• Do Relatives of Patients With IBD Also Have Intestinal Dysbiosis?

Do Relatives of Patients With IBD Also Have Intestinal Dysbiosis?

The intestinal microbiota of many healthy, first-degree relatives of patients with inflammatory bowel diseases (IBD) is dysbiotic, signifying a pre-disease state, low-level inflammation, and susceptibility to IBD, researchers report in the November issue of Cellular and Molecular Gastroenterology and Hepatology. Changes in the intestinal microbiome are involved in the pathogenesis

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  • Can Microbial Dysbiosis Cause Colonic Inflammation?

Can Microbial Dysbiosis Cause Colonic Inflammation?

Dysbiosis contributes to the pathogenesis of inflammatory bowel diseases (IBD) by altering colonic expression of genes that regulate inflammation and the immune response, researchers report in the July issue of Cellular and Molecular Gastroenterology and Hepatology. An altered intestinal microbiota composition has been associated with IBD. However, it is not

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  • A Non-Antibiotic Against Clostridium difficile Infection

A Non-Antibiotic Against Clostridium difficile Infection

A non-antibiotic drug reduces the effects Clostridium difficile infection (CDI) by disabling the bacteria’s toxins, a study showed in mice. The orally administered agent, ebselen, has been in clinical trials for an unrelated condition and could offer a new approach for combating multidrug-resistant CDI. C difficile infection causes life-threatening diarrhea and

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  • Is FMT Ready for IBD?

Is FMT Ready for IBD?

Despite promising findings from 2 studies of fecal microbiota transplantation (FMT) in patients with ulcerative colitis, the technology should remain in clinical trials and is not ready for routine practice in patients with inflammatory bowel diseases (IBD), write Ari M. Grinspan and Colleen R. Kelly in an editorial. The success of FMT

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  • VEGF Signaling Prevents Senescence in Colorectal Tumors

VEGF Signaling Prevents Senescence in Colorectal Tumors

Vascular endothelial growth factor receptor-2 (VEGFR2) signaling prevents senescence of colorectal cancer cells by inactivating p21, researchers report in the July issue of Gastroenterology. Inactivation of this pathway correlates with survival of patients treated with anti-VEGF cancer drug bevacizumab. VEGF, a growth factor that has been well studied for its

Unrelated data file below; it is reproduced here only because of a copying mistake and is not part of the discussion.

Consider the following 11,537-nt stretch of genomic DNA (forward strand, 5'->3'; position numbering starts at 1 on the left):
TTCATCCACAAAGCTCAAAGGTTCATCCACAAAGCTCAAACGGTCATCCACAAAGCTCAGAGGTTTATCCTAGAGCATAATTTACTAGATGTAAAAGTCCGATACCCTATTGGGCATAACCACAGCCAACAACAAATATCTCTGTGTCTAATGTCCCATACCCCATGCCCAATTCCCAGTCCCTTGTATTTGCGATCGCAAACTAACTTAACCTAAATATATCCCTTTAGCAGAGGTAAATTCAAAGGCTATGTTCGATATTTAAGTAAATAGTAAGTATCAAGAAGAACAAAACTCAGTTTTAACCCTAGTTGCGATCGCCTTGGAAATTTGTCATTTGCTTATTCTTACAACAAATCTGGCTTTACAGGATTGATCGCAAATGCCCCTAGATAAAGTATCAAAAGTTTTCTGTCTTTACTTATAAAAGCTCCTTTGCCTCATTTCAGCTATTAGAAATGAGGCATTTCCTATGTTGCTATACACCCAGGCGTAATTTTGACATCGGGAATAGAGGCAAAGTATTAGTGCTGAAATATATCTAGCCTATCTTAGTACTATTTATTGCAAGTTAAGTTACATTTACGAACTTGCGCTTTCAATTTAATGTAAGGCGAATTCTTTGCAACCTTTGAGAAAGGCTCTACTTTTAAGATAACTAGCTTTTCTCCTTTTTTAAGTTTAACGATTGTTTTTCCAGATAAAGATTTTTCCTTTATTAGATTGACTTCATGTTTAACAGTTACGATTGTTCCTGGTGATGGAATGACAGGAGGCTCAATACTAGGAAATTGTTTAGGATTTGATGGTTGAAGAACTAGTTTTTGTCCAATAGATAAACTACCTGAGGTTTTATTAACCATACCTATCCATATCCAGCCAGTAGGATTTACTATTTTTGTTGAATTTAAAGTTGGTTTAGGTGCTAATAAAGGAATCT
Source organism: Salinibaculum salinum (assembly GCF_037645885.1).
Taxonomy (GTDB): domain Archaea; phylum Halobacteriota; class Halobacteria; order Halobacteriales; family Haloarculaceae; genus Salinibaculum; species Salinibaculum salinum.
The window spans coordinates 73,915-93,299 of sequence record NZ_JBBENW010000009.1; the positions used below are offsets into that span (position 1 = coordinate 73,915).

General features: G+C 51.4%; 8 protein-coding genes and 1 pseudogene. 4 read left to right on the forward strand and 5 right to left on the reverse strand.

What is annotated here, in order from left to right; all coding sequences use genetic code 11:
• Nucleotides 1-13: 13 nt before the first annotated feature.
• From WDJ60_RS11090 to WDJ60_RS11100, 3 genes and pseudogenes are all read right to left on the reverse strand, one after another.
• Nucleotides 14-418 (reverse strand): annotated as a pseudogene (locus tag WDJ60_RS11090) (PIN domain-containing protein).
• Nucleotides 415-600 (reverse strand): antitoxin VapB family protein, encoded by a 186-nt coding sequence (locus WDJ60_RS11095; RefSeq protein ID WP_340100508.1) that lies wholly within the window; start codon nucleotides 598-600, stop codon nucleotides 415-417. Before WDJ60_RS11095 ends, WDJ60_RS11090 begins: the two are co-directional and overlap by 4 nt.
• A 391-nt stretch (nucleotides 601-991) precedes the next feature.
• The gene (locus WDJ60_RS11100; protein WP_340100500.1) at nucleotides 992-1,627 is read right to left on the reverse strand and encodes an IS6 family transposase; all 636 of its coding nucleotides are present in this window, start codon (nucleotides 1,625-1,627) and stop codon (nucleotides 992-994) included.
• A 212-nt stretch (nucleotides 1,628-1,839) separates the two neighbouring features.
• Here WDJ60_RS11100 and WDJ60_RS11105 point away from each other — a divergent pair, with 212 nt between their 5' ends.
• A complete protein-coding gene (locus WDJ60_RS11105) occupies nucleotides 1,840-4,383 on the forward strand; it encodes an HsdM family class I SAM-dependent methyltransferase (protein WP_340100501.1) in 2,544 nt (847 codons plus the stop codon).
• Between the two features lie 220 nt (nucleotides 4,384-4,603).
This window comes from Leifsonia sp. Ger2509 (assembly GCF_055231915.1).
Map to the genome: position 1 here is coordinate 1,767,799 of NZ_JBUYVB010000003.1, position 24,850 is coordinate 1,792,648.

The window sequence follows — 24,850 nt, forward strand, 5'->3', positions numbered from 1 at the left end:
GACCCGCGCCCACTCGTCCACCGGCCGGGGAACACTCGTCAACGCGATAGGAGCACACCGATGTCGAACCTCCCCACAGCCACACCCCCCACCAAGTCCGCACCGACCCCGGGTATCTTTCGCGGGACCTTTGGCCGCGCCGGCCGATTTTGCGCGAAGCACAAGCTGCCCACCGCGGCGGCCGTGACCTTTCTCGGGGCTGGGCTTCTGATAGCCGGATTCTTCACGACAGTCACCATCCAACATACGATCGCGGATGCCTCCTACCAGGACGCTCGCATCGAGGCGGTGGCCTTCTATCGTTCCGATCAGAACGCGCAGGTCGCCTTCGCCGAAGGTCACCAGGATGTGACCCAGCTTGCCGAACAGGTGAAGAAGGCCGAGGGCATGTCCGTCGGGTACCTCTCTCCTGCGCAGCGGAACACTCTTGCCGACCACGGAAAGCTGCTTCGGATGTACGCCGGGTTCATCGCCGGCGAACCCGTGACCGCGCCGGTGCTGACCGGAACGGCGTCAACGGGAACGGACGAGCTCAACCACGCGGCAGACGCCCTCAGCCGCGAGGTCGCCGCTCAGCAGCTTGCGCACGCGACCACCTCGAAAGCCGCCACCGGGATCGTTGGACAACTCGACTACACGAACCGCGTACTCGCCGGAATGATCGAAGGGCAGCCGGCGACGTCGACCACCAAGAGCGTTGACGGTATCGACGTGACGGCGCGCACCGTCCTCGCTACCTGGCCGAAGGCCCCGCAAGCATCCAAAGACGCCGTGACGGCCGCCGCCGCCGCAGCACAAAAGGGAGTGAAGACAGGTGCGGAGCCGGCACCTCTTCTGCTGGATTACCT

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  • Are People of Indian Origin at Higher Risk for IBD?

Are People of Indian Origin at Higher Risk for IBD?

People of Indian origin living in the United States have a greater than average risk for all types of inflammatory bowel diseases (IBD) than other American populations, researchers report in the April issue of Clinical Gastroenterology and Hepatology. East Asians and Hispanics have a lower risk, similar to that of the populations still

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  • Food Emulsifiers Increase Intestinal Permeability to Promote Inflammation

Food Emulsifiers Increase Intestinal Permeability to Promote Inflammation

Food additives commonly used to thicken and stabilize processed foods disrupt the intestinal microbiota to cause inflammation, researchers found in a study of mice. Emulsifiers are added to foods to hold together mixtures of fat and water, which would otherwise separate. Healthy mice fed a diet containing commonly used emulsifiers (1%

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  • Does Coffee Affect Development of Cholestatic Liver Disorders?

Does Coffee Affect Development of Cholestatic Liver Disorders?

Lower levels of coffee consumption are associated with primary sclerosing cholangitis (PSC), but not primary biliary cirrhosis (PBC), researchers report in the September issue of Clinical Gastroenterology and Hepatology. Coffee is considered to be a medically beneficial beverage—consumption has been associated with reductions in metabolic syndrome, cardiovascular disease, and weight

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Does Thiopurine Therapy Increase Cancer Risk?

Patients with ulcerative colitis (UC) have a 4-fold increase in risk of lymphoma during treatment with thiopurines, compared to UC patients who have not been treated with these drugs, according to a nationwide cohort study in the November issue of Gastroenterology. The risk increases gradually with successive years of therapy,

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Does Depression Increase the Risk for Inflammatory Bowel Disease?

Depression increases the risk for Crohn’s disease in women, according to a study published in the January issue of Clinical Gastroenterology and Hepatology. Psychological factors might therefore contribute to development of this disorder. Anxiety, depression, and other psychological disorders are common in people with Crohn’s disease (CD) and ulcerative colitis

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